In addition to pinpointing the place and time for the earliest dog domestication, the new study, published in the journal Cell Research, found that the first domesticated dogs descended from grey wolves that likely came from China.

The research, conducted by an international team, further determined that dogs began to migrate out of East Asia and towards the Middle East and Africa 15,000 years ago. They then reached Europe in large numbers approximately 10,000 years ago. It appears that the dogs self-initiated the moves.


Julius Caesar battlefield unearthed in southern Netherlands

© Walter Sanders/Time & Life Pictures/Getty Image
Julius Caesar wrote about the battle in his account of the Gallic wars.
Archaeologists claim carbon dating of ancient weapons found in Kessel proves Roman emperor led massacre of Germanic tribes on Dutch soil

Archaeologists claim to have proved that Julius Caesar set foot on what is now Dutch soil, destroying two Germanic tribes in a battle that left about 150,000 people dead.

The tribes were massacred in the fighting with the Roman emperor in 55BC, on a battle site now in Kessel, in the southern province of Brabant.

Skeletons, spearheads, swords and a helmet have been unearthed at the site over the past three decades. But now carbon dating as well as other historical and geochemical analysis have proved the items dated to the 1st century, the VU University in Amsterdam said.


6,000-year-old skeletons in French pit came from victims of violence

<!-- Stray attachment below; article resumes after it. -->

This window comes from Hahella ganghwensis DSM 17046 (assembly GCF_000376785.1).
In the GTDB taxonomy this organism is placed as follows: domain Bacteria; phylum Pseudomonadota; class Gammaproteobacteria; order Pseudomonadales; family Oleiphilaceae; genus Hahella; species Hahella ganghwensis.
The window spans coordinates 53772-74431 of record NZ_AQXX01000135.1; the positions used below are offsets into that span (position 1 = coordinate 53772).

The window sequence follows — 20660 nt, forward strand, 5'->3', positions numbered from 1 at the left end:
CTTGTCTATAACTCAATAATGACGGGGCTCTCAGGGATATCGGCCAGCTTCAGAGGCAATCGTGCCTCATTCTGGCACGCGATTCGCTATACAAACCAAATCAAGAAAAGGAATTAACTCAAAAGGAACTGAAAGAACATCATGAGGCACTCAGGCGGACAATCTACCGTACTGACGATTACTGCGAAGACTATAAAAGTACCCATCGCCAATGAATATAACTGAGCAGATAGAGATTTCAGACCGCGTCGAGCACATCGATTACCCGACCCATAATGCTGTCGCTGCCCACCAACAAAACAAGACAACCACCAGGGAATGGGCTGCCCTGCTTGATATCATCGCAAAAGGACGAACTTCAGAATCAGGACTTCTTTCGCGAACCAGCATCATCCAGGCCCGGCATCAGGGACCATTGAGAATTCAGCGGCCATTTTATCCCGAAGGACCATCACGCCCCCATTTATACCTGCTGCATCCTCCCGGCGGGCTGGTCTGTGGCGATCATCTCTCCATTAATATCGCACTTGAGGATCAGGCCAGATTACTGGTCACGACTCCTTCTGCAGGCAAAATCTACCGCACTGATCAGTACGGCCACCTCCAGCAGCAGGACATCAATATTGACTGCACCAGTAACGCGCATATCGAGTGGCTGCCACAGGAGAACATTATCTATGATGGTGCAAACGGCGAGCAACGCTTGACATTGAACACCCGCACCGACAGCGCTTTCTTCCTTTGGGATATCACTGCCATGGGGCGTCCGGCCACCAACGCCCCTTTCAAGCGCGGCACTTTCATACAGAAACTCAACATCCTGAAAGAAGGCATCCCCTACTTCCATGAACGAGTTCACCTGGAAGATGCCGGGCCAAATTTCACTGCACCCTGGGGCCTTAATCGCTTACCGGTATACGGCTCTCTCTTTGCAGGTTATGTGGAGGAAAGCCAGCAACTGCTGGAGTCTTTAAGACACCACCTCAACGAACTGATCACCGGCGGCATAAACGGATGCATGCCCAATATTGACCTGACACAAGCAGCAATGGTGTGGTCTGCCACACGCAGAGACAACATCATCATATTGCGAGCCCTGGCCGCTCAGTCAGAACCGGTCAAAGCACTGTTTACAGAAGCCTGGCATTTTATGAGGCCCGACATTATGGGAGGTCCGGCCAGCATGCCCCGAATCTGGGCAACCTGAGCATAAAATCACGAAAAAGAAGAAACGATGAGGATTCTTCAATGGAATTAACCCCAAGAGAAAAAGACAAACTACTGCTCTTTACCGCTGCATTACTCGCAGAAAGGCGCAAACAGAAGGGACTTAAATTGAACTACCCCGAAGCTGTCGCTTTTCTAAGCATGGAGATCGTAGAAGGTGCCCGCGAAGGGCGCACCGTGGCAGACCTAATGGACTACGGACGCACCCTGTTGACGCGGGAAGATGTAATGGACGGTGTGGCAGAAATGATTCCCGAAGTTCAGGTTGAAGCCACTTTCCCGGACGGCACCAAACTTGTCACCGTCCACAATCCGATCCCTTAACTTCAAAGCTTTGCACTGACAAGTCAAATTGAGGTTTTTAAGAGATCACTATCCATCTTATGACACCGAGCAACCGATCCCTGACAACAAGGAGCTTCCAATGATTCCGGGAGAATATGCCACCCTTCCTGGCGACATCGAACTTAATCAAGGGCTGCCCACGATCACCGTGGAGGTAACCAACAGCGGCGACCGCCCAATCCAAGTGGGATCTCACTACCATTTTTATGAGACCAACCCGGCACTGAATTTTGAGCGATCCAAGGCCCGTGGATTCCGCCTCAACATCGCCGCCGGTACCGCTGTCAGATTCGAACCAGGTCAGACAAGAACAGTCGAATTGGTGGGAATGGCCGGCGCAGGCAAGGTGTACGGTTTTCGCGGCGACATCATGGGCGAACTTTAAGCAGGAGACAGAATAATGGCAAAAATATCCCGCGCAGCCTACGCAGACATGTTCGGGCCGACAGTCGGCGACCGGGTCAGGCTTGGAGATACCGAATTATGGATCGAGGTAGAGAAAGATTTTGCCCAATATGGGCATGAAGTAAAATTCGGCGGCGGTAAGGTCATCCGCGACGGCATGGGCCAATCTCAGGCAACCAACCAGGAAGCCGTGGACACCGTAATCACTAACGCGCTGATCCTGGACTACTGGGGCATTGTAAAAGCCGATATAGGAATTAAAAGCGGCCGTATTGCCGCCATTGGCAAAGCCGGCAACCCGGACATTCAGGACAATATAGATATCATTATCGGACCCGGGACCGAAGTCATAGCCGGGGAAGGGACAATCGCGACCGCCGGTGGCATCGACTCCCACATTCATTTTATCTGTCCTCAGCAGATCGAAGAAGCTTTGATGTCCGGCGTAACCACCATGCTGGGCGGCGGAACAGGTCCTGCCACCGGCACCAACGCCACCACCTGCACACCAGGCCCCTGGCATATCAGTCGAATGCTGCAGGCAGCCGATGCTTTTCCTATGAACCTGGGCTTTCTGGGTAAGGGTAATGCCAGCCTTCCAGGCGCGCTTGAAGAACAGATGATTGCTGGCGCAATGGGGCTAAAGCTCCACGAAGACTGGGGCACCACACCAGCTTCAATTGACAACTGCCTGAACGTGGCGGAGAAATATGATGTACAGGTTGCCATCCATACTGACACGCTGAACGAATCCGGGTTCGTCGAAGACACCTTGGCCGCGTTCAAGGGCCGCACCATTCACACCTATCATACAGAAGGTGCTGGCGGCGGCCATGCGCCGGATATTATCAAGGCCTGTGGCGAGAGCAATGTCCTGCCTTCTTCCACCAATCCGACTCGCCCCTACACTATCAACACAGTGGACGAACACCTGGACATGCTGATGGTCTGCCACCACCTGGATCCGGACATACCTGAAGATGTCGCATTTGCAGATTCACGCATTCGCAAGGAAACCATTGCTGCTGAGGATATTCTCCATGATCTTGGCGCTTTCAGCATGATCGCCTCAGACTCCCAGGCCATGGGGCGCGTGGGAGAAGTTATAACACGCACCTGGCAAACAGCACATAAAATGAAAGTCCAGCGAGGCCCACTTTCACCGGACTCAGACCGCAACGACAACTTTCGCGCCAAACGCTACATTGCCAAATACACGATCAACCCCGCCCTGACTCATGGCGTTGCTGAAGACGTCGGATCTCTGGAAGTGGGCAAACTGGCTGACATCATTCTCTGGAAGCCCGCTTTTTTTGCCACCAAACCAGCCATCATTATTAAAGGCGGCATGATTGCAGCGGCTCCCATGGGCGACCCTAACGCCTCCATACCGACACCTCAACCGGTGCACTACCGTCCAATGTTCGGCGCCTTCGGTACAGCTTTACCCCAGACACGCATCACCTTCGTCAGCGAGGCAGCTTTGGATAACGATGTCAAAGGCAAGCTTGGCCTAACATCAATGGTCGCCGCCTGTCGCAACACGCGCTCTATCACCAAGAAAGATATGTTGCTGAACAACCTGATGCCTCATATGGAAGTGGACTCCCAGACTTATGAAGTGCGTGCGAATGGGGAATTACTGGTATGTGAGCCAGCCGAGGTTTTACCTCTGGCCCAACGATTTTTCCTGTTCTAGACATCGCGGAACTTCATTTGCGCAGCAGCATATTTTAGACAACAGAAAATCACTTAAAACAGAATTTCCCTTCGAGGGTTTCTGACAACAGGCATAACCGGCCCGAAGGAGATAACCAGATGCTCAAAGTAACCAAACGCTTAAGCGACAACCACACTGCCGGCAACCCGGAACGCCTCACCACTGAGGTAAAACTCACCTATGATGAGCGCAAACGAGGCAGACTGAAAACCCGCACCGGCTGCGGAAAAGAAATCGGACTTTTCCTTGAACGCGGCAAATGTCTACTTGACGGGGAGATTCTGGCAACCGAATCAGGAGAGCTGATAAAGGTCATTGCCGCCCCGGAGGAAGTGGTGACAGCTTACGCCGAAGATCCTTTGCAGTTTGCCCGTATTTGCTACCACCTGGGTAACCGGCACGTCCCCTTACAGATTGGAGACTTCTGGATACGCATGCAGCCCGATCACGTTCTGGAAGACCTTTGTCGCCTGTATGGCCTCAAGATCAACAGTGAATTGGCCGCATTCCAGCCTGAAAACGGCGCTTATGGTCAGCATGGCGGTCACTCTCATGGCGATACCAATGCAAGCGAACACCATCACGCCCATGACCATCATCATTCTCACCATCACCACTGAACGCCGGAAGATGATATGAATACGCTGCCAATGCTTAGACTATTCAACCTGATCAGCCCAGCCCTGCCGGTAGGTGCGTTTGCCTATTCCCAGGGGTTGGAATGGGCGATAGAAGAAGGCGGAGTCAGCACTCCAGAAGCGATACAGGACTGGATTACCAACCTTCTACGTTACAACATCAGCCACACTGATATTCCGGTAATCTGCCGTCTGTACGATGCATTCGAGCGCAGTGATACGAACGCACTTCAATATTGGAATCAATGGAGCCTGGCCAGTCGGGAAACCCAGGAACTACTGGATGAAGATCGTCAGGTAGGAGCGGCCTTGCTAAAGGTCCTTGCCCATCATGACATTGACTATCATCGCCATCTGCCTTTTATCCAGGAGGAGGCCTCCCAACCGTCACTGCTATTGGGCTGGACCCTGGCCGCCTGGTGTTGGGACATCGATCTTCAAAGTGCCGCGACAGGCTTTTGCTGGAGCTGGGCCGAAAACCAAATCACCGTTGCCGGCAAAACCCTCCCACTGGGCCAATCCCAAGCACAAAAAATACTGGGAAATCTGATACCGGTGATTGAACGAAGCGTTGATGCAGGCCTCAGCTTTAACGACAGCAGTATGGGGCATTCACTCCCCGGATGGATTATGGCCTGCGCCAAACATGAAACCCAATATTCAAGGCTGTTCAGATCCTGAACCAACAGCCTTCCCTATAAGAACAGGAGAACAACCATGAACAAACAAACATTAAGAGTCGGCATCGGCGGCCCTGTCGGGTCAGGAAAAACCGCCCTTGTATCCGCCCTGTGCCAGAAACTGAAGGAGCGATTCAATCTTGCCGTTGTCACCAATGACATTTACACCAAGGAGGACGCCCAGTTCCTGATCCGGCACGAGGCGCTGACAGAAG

© Bertrand Perrin/Antea
A circular pit excavated in France (left) contains the remains of eight people probably killed in a violent attack around 6,000 years ago. Seven severed left arms lay at the bottom of the pit. A diagram of the pit discoveries denotes bones of each individual in different colors.
Discovery of severed arms, cracked skull adds to debate over Neolithic circular pits

A gruesome discovery in eastern France casts new light on violent conflicts that took lives — and sometimes just limbs — around 6,000 years ago.

Excavations of a 2-meter-deep circular pit in Bergheim revealed seven human skeletons plus a skull section from an infant strewn atop the remains of seven human arms, say anthropologist Fanny Chenal of Antea Archéologie in Habsheim, France, and her colleagues.

Two men, one woman and four children were killed, probably in a raid or other violent encounter, the researchers report in the December Antiquity. Their bodies were piled in a pit that already contained a collection of left arms hacked off by axes or other sharp implements. Scattered hand bones at the bottom of the pit suggest that hands from the severed limbs had been deliberately cut into pieces.